Your model is absolutely stunning. My limited grasp of the English language (I'm Orstraylian) prevents me from being more verbose, erudite and articulate, or from expounding more on your model's incredible detail.

     Regards, Jeff.

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Interesting idea. Ship funnels take and vent exhaust from a variety of auxiliary machinery as well as the engines - generators and so forth. But having seen these pictures from Evert-Jan Foeth's astonishing work on his site 'On the slipway' http://ontheslipway.com/?p=1535 I'm not sure the inside of a funnel could ever get hot enough to be an issue. It would depend on the precise location of the hottest flues within the stack, You can see the tops of these additional funnel exhaust vents in pictures of the Duke of York and her sisters - and my approximation of them on the model.

 

funnels_02.jpg

 

Seachlights on the other hand are also likely to be a 'bullet magnet' if ever used, so another alternative is that the positions have armour behind to protect generator flues or somesuch. Bit of a mystery really.

 

 

 

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First off, excellent model, look forward to seeing her maiden voyage

Unfortunately the build log you link to is only visible to members :sad:

Regarding the plating against the funnels around the searchlight positions, this is almost certainly to protect the crew from heat. Whilst holes in the funnel (except at the top!) are undesirable, it does vent to atmosphere so adding heavy armour plate so high up is even more undesirable for a stability point of view, for no practical gain.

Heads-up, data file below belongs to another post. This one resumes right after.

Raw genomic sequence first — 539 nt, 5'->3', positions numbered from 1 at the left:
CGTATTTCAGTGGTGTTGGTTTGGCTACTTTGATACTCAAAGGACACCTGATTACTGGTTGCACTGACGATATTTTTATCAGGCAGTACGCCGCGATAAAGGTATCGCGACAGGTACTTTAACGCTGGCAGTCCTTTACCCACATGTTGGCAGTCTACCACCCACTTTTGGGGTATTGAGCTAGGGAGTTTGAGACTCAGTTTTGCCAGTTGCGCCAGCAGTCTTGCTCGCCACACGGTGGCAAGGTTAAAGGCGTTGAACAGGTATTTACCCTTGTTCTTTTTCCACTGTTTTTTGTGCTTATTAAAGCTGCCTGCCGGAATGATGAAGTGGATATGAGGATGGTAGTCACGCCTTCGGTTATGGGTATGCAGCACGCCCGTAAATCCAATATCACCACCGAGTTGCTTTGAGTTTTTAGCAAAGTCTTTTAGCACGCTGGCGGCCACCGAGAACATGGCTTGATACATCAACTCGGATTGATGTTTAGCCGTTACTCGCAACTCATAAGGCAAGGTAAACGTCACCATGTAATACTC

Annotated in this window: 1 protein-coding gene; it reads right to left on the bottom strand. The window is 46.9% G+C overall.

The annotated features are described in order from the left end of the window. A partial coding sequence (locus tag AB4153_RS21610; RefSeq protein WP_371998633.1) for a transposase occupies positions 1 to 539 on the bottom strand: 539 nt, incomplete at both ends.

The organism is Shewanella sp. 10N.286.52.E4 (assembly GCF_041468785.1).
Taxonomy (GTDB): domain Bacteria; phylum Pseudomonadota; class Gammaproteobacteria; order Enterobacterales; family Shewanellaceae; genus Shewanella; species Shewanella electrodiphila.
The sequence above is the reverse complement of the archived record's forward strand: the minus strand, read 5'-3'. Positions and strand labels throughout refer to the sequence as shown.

The funnel uptake drawing you've used above is for HMS Dreadnought, and the whole of the internal space is boiler uptakes with 6 boilers (fwd funnel) and 12 boilers (aft funnel) exhausting into a common uptake. With all boilers fired up the gas temperature at the top of the funnel would be in the region of 150-200C. You will notice if you look carefully there is an air space (4.5") around the funnel uptake with an outer casing which flares out at the bottom (cravat) and stops short at the top of an angled cover/shield (hood). Air is drawn in under the cravat, is heated up by the funnel uptake, and rises to vent out of the top under the hood. This flow of air keeps the outer funnel casing (relatively) cool, but I'd venture to say that this outer casing would still be uncomfortably hot for crew members touching it, especialy in the mid to upper regions. The pipes fore and aft of the funnel are waste steam pipes (ie vents from boiler safety valves)

The link to Evert-Jan Foeths site mentions drawings of the internals of HMS Belfast's funnels. These are broadly similar in function (though of different cross section/plan), however they do differ in that the after most portion is plated off, leaving an enlarged triangular section of the outer casing which is used to route the auxilliary exhaust pipes to the top of the funnel, ie they are not inside the boiler funnel uptakes, but they are inside the outer funnel casing.